Aim to find a balance between caring for your loved one, caring for yourself, and caring for others in your life. The patient will benefit most from being with you when your own life is in balance–and you will be less likely to feel exhausted or resentful about caregiving.
Making Important Decisions
Many people with a brain tumor diagnosis experience changes in their ability to think clearly and process information. This may be due to the tumor, treatment or simply feeling overwhelmed by the diagnosis. Whatever the cause, a loved one is often responsible for setting the course for a patient’s care as their advocate. If you must be the treatment decision-maker, know that you can take some time to ask questions, research options, and find support. Before you can know what’s needed and what you can do to help, you must understand the situation.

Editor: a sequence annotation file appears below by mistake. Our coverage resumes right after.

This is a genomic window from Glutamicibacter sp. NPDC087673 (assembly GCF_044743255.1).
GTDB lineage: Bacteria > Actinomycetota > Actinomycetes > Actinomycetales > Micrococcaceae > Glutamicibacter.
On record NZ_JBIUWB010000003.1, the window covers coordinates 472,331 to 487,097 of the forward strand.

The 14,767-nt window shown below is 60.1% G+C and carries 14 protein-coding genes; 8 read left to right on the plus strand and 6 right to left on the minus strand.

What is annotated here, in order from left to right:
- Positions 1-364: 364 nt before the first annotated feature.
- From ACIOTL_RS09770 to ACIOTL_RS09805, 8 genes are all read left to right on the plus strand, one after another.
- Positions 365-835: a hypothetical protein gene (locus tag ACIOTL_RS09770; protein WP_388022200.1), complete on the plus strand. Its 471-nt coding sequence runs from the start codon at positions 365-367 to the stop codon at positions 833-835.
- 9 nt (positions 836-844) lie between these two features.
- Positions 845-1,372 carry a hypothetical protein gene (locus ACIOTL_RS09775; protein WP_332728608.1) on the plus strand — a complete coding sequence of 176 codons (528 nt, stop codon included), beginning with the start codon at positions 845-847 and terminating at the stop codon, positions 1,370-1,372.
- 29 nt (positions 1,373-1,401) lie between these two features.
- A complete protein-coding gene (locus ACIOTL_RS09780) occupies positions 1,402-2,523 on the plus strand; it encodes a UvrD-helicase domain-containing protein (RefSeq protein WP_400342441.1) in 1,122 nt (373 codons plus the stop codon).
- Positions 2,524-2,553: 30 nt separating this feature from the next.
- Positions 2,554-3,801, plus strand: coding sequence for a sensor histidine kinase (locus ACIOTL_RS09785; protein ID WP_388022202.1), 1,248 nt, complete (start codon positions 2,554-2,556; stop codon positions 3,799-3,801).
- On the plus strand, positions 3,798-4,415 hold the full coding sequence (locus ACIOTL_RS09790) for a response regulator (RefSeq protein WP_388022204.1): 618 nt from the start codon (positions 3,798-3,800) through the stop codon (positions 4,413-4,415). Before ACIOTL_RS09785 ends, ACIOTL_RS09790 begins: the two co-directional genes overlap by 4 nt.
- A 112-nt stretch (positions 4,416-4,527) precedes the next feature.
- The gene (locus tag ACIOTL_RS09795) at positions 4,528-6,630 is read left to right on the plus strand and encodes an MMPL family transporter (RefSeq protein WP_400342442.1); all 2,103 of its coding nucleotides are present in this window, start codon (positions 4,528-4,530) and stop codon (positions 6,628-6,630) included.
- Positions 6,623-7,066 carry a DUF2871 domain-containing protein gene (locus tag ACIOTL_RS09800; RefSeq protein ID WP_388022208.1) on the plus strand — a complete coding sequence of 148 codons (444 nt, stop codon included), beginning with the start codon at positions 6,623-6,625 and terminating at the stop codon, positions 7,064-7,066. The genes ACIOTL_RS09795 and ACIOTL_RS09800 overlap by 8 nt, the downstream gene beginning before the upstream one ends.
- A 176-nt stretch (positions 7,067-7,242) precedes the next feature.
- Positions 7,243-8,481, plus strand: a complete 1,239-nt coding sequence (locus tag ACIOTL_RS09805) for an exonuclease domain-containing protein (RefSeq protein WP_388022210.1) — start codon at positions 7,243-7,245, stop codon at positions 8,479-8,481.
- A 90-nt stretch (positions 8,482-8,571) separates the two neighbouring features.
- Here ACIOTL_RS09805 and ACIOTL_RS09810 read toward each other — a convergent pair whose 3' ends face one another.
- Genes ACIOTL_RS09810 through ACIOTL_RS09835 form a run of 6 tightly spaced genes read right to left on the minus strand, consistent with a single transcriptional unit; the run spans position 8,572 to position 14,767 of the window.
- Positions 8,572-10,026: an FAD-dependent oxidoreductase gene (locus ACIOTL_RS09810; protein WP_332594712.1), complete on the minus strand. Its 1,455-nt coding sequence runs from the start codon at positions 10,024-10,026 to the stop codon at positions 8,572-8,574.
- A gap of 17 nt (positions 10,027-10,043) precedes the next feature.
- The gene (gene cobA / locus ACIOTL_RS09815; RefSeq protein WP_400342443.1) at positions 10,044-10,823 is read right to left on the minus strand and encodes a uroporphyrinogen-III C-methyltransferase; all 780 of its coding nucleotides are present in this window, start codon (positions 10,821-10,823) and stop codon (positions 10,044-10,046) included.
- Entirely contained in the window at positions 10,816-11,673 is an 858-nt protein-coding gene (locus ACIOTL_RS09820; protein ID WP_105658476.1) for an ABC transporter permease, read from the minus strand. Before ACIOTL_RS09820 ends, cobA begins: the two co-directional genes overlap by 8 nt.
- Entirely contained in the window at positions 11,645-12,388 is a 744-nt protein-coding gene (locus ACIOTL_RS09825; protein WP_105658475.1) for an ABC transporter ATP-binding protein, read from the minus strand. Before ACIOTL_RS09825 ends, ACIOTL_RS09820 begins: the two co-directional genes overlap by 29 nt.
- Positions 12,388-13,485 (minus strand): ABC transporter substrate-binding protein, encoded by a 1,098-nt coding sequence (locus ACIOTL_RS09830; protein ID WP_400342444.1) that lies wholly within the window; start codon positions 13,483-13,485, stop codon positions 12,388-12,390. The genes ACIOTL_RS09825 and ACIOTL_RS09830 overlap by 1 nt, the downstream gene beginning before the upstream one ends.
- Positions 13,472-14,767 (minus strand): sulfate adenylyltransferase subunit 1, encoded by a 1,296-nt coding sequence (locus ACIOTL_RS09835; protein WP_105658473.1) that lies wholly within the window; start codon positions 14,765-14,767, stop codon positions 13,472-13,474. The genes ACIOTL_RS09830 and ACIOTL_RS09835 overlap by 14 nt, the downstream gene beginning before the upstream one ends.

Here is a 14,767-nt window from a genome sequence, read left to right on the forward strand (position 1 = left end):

1. Learn about the brain tumor including its location, grade, treatment options, anticipated treatment side effects, and expectations for recovery.
2. Try to identify the top medical centers and experts in your loved one’s (or your) area for a second opinion or additional services, as needed.
3. Research information on credible websites, like through the National Cancer Institute, and the National Brain Tumor Society.
4. Weigh the pros and cons of each treatment option with your loved one, including elements like time, where treatment will be given and cost.